What has been called “naturalistic” or “secular” theories of the earth arose from seventeenth century deism. Perhaps the most successful was Scottish gentlemen farmer James Hutton (1726-97). In his Theory of the Earth (1795), Hutton proposed an immensely old earth to explain its changes, completely circumventing the “biblical” time scale. Independent of Hutton, French deist Jean-Baptiste de Lamarck (1744-1829), a protégé of Buffon, likewise proposed an immense age to the earth. And George Cuvier (1769-1832), a devout Protestant, viewed the flood as one of a series of dramatic natural events, but like Hutton and Lamarck, he understood the earth to be extremely old. In 1813, Cuvier explained that there had been a series of great geological “catastrophes” in earth history. These, he supposed, wiped out species in restricted regions. John Playfair (1748-1819) popularized Hutton’s work in his Illustrations of the Huttonian Theory of the Earth (1802) the following century, and in 1822, English geologist William Daniel Conybeare (1787-1857) accepted the Huttonian theory to explain the elevation of mountains and continents. Indeed, Hutton’s ideas—as conveyed by Playfair—would serve as the foundation of Lyell’s Principle of Geology. As Secord writes, “Playfair’s Illustrations presented geology as a science which dealt with stable systems operating under unvarying laws. Lyell never seems to have read Hutton’s original publications, but he used Playfair’s works extensively.”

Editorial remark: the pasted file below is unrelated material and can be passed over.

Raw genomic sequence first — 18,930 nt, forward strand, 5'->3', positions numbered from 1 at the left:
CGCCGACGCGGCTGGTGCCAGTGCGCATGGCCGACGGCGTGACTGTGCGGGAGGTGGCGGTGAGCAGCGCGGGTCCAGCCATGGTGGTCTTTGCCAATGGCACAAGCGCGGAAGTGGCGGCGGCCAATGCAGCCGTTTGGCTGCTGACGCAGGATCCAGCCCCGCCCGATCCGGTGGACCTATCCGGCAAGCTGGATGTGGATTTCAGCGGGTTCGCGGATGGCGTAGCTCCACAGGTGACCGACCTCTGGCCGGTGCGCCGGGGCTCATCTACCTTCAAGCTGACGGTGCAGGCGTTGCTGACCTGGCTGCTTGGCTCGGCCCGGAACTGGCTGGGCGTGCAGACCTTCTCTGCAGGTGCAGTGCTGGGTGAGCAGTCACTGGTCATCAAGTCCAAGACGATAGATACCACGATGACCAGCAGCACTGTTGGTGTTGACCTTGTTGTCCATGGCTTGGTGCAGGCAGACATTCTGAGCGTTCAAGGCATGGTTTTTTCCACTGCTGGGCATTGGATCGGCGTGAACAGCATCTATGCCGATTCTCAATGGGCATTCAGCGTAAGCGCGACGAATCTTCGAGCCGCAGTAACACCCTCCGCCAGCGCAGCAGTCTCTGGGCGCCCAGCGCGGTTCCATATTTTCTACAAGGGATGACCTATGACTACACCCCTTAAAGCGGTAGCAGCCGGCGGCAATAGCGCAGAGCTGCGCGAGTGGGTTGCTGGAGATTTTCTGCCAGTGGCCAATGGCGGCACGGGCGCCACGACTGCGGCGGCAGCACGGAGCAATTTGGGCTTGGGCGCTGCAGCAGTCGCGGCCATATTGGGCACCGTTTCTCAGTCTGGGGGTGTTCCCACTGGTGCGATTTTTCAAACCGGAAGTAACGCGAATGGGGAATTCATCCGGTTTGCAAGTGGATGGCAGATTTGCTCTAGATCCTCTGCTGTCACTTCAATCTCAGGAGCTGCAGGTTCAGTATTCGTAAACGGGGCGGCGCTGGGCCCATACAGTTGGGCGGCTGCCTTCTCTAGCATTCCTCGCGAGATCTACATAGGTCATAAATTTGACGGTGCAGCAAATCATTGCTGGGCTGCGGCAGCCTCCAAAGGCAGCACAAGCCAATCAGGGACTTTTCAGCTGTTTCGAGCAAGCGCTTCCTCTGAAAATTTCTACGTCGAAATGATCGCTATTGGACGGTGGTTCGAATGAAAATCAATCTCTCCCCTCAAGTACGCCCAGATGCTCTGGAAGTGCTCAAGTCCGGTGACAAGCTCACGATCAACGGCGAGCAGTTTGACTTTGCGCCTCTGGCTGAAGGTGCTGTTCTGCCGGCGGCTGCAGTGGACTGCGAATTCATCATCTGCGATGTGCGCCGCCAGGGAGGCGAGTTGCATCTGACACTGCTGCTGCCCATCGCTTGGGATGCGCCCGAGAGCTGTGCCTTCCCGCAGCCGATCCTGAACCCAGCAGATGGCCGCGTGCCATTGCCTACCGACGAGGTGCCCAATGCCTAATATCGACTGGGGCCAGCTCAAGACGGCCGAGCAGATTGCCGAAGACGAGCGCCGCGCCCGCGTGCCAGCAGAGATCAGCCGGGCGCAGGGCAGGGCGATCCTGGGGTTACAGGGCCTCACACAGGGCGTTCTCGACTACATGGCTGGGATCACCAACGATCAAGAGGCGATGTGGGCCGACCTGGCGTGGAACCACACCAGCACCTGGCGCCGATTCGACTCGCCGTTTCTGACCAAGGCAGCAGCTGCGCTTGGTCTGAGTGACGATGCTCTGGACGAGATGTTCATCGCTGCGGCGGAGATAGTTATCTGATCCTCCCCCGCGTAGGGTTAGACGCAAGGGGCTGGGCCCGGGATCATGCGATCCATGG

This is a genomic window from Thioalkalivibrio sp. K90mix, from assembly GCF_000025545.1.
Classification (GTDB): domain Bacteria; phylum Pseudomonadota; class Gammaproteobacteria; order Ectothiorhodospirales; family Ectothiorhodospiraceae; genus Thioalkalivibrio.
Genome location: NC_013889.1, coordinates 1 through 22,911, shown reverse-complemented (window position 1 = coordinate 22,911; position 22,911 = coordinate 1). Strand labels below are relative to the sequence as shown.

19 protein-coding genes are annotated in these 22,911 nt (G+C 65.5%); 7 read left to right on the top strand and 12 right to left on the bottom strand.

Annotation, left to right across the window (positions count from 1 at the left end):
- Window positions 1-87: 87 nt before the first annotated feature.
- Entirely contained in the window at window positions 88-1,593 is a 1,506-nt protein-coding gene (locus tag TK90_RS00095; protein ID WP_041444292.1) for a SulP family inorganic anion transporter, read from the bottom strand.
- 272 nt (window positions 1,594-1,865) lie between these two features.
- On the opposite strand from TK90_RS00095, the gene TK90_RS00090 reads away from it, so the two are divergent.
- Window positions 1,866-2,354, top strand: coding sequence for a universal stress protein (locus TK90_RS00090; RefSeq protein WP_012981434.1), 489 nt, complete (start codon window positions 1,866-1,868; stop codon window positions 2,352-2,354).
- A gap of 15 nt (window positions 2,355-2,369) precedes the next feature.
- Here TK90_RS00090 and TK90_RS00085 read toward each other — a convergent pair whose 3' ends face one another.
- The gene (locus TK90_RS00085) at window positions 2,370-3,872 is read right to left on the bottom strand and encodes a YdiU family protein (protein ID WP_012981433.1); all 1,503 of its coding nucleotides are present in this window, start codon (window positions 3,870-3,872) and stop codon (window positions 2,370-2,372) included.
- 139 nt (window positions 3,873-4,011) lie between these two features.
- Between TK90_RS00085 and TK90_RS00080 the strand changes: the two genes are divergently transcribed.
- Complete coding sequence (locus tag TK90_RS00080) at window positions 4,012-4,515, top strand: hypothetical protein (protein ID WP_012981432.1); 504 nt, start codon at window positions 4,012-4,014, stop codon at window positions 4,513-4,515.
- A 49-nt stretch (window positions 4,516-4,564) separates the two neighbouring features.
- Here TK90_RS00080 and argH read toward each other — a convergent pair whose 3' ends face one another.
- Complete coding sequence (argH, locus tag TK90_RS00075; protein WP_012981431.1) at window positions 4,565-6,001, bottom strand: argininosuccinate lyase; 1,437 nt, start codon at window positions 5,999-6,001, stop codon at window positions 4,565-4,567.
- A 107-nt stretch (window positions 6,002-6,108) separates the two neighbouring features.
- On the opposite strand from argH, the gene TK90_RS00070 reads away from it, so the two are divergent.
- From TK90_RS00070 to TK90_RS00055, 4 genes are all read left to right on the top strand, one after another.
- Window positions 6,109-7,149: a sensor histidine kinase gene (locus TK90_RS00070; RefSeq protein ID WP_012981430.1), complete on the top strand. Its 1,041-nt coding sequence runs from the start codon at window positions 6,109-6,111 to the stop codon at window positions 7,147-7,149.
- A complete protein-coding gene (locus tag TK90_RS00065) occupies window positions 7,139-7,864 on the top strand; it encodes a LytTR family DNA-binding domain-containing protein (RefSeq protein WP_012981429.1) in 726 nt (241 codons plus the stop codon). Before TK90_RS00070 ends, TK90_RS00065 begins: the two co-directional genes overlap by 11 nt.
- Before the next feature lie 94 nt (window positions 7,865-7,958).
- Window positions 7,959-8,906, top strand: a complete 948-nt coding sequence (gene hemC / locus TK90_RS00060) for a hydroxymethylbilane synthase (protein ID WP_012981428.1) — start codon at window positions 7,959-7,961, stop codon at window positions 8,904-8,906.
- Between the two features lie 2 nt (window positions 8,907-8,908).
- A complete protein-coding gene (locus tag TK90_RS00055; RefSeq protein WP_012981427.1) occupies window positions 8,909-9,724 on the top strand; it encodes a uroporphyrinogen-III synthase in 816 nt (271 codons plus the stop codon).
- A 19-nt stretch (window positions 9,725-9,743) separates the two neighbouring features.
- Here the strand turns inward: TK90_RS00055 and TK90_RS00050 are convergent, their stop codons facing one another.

Secord claims that the Principles of Geology was used “to come to terms with the consequences of scientific findings in relation to the biblical accounts of the Creation and the Flood.” He nicely sums up the central argument of these book thus: “Those studying the history of the earth should carry out their investigations under the assumption that causes now visible (volcanoes, rivers, tidal currents, earthquakes, storms) are of the same kind that have acted in the past, and have done so with the same degree of intensity as in the present.” In a well-known aphorism, Lyell held that “the present is the key to the past.”

Lyell was born and raised in a moderate Tory environment. By the time he began writing his Principles, however, his sympathies were becoming ever more Whiggish. At Oxford he encountered a geology of a particularly devout kind. For example, he attended the lectures of Rev. William Buckland (1784-1844), his first teacher in geology, and who also spoke of the earth as “millions of millions of years” in age in his Reliquiae diluvianae (1823). His interpretation was sanctioned by many leading Anglican theologians, including John Bird Sumner (1780-1862) and E.B. Pusey (1800-82). In Buckland’s scheme, the Bible covered only the history of mankind, not the rest of creation. According to Secord, Buckland offered his students a “romantic vision of the progress of life through countless ages, populated by strange animals perfectly adapted to even stranger physical conditions, and culminating in the creation of the human race.”